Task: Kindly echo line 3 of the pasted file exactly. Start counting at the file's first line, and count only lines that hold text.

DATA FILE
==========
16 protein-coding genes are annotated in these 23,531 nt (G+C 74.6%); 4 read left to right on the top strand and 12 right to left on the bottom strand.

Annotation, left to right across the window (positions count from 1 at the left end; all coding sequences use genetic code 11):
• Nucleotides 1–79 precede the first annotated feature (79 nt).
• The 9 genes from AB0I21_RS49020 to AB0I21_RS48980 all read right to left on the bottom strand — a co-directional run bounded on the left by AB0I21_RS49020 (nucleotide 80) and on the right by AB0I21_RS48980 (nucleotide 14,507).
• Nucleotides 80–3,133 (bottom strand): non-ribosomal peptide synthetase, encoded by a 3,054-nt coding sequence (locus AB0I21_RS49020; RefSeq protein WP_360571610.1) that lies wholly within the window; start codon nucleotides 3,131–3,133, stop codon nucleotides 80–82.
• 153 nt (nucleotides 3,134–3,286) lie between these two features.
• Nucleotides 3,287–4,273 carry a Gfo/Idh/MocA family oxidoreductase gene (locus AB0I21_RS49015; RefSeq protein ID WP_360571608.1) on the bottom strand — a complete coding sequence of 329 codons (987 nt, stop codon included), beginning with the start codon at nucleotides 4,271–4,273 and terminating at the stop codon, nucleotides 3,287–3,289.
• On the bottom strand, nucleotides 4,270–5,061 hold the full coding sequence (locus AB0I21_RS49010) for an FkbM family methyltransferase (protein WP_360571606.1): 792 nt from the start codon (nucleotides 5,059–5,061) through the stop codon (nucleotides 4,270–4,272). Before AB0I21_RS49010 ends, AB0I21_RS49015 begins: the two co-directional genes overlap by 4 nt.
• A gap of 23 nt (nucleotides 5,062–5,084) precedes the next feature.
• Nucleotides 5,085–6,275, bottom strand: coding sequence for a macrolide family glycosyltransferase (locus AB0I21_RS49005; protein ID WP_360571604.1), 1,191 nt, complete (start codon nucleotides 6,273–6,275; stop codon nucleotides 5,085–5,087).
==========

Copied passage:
• Nucleotides 1–79 precede the first annotated feature (79 nt).